Any LDS DJs (actual career DJs or just called to serve) feel free to comment any input you like! It's a forever-learning process, I know. We'll progressively get more in-depth as we go along, but for now the above advice should make a very sizable difference. I know it takes time and effort, but you WILL see results from this.

Keep Spinning!

Sunday, October 6, 2013

"Please, Captain, not in front of the Klingons."

Guys. Idk if you've realized this yet, but I'm super nerdy. I love really nerdy stuff. I can't help it. Today I get to share with you my tips on a costume I did a few months ago for a themed party that was almost as fun to put together as it was to wear.

Okay but really. It's a super easy costume. It's a super fun character. You don't have to worry about fussing over it all through your event, and EVERYONE wants to take a picture with you.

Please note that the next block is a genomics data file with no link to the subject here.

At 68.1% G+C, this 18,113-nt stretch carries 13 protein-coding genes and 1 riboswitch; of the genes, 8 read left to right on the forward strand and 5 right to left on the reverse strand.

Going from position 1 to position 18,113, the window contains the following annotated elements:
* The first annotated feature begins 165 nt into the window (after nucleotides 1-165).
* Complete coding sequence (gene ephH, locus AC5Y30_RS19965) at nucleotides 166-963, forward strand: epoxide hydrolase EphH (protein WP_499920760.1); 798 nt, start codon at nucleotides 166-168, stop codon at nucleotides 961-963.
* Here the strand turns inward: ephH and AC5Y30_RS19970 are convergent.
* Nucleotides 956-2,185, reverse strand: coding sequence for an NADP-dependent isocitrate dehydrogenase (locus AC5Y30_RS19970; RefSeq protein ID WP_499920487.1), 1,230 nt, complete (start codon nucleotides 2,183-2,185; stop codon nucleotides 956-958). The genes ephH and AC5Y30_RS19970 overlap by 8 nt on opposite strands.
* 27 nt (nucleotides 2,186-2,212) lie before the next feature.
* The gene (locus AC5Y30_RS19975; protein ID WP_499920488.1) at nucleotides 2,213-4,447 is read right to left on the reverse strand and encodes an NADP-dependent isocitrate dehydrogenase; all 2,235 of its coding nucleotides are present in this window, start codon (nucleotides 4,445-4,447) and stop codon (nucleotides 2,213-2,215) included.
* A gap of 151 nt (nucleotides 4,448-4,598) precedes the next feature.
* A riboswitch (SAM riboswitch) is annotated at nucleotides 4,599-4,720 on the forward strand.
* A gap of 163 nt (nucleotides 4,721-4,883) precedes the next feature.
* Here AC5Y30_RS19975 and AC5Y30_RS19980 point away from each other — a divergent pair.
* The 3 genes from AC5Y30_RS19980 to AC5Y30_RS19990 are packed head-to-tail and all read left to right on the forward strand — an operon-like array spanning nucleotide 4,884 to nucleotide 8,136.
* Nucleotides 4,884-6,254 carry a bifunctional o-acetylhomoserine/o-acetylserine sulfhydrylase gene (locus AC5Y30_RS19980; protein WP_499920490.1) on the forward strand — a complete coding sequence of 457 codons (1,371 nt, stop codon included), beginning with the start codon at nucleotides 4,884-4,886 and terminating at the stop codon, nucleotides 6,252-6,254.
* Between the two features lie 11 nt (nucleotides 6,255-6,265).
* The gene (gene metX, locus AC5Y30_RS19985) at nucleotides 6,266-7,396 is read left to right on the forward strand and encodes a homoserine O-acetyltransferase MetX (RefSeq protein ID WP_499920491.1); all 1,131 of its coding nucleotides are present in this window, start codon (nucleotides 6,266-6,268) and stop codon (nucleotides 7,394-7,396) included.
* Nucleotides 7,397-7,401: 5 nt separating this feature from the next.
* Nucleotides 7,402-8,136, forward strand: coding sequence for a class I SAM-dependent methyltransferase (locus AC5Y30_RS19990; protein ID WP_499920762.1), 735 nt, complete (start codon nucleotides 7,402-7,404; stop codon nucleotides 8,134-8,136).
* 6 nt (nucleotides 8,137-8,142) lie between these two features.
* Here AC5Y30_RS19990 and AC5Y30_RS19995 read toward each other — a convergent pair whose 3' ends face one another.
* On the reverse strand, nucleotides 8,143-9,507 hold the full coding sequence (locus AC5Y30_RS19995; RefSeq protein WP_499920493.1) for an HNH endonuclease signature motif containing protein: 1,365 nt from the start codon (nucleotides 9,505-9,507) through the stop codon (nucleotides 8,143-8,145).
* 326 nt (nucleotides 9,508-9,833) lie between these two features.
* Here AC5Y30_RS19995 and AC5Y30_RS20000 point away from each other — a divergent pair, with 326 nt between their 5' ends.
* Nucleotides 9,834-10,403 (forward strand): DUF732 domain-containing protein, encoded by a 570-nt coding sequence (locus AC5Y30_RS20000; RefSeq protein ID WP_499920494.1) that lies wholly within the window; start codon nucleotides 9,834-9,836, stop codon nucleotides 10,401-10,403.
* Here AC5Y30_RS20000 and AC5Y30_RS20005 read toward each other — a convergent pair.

Okay. Not everyone... But all the cool people


Alright. Alright. Enough with the pictures, you all know what he looks like. Here's my version below!


That's my dad, the original Trekkie in my family. I have a lot of fond memories staying up late on school nights to watch Star Trek with him. I'd pretend to go to sleep, then when he'd start popping some popcorn, I'd grab my blanket and sneak out of my room, fix myself a glass of milk, and snuggle up next to my old man for an hour of sci-fi filled awesomeness. I was a Trekkie before I knew what it was, before I knew what a nerd was, and probably before I knew what Star Wars was. Enough backstory, I can hear you all yelling like a herd of Monty Python extras already.

"GET ON WITH IT." Okay, geez.